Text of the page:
Our final dispatch from Fantasia features a blend of powerful stories with dynamic female characters.
(This dispatch is part of our coverage of the 2022 Fantasia Film Festival.)
There is perhaps no more literal or better example of Fantasia’s killer run of female-centered stories this year than Amanda Kramer’s kaleidoscopic Give Me Pity! Following Sissy St. Claire (Sophie Von Haselberg) for her singular Saturday night special, this remarkable feat of staging and performance is a golden, glittery, and gothic descent into the twisted psyche of a performer desperate for acceptance. At once a TV concert, sketch show, and dramatic showcase, Give Me Pity shows off the exhaustive range of its visionary director and solo star.
Kramer’s visual language crosses over many genres, decades, and mediums. The film feels both analog and digital. It embraces the familiar TV special format only to twist it once Sissy begins her descent into piteous madness. Filming amongst toppled columns, confetti, balloons, and rubber chickens, Kramer creates a mood that feels like a “contemporary 1970s,” a post-digital disco dream.
But what glosses everything and makes it sparkle is down to Von Haselberg’s incredible performance. There is more than a bit of homage to her mother, Bette Midler, in Von Haselberg’s Sissy. As an archiver of vaudeville, burlesque, & big band, Midler emerged on the scene in the early 1970s as a bridge between turn-of-the-20th-century kitsch and postmodern camp. She was one of the first to update the TV Specials like Color Me Barbra for a modern audience with her avant-garde HBO Specials Art or Bust and Mondo Beyondo. Sissy and her special are a full extension of that history.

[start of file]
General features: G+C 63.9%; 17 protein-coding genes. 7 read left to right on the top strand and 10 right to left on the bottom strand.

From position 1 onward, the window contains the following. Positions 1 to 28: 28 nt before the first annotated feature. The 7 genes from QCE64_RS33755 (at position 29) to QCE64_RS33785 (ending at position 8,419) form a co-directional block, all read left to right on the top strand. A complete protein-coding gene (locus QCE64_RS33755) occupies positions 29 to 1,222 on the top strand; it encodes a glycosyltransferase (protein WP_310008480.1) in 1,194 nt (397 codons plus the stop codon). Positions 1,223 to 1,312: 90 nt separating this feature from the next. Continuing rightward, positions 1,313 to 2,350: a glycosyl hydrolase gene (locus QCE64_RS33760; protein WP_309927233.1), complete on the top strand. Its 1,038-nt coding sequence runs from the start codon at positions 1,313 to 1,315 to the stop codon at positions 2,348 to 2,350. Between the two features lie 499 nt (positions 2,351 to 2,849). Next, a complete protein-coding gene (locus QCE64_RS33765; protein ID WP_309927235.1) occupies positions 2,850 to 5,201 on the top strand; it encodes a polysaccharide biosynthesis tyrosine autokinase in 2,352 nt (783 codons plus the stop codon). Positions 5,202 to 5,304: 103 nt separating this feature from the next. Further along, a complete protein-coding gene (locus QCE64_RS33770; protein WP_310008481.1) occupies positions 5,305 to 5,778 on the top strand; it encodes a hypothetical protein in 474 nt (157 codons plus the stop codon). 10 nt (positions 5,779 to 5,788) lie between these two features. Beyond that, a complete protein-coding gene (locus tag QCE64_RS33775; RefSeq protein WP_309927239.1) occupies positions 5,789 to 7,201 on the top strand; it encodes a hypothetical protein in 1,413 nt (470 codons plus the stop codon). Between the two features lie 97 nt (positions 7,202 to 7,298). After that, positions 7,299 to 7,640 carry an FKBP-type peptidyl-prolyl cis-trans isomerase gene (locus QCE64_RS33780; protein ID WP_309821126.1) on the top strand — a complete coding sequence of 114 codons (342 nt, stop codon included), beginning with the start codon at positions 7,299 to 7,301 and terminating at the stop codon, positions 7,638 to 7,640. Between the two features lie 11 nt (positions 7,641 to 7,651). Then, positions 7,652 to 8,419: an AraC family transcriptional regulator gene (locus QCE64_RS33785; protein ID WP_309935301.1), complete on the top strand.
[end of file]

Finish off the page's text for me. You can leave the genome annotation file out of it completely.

And she’s performed by someone who’s had intimate access to Midler’s archive her whole life. But Sissy is not Bette. She’s Midlerian, and there’s a crucial difference. While there are times when Von Haselberg is uncannily like her mother, Sissy is her own creature. Von Haselberg sinks her teeth in the dark loneliness and depression underneath Sissy’s gilded surface for this one-woman show. And through her many songs, acts, and sketches, Von Haselberg reveals a fully realized psyche that’s fucked up on Shakespearean levels.
Together, Kramer and Von Haselberg have made a film and a character that feels eerily out of time. Sissy is both then and now, present and not present. Her disconnection is matched by Kramer’s visual style, which pulls from myriad influences. By casting someone so intimately familiar with the foundations of the camp mode she wanted to play in, Kramer secures Give Me Pity as a glamorous and demented look at Performance itself.
Where Andrea Kramer mixed mediums, Filipino director Carlo Francisco Manatad mixes genres in Whether the Weather is Fine. The film begins when Young Miguel wakes up, disorientated after being in the path of a hurricane. With his bold, temperamental girlfriend Andrea, he’s searching through the rubble for his mother. But she is also looking for someone amongst all the triage and aid shelters. This remarkable film is about the reality of disaster and the magic of survival. Amongst the busyness of debris, Manatad sets tiny glimmers of beauty. Whether the Weather is Fine is an emotional disaster film with shimmers of magic. And those glittering details match perfectly with Andrew Florentino’s plucking and twinkling score.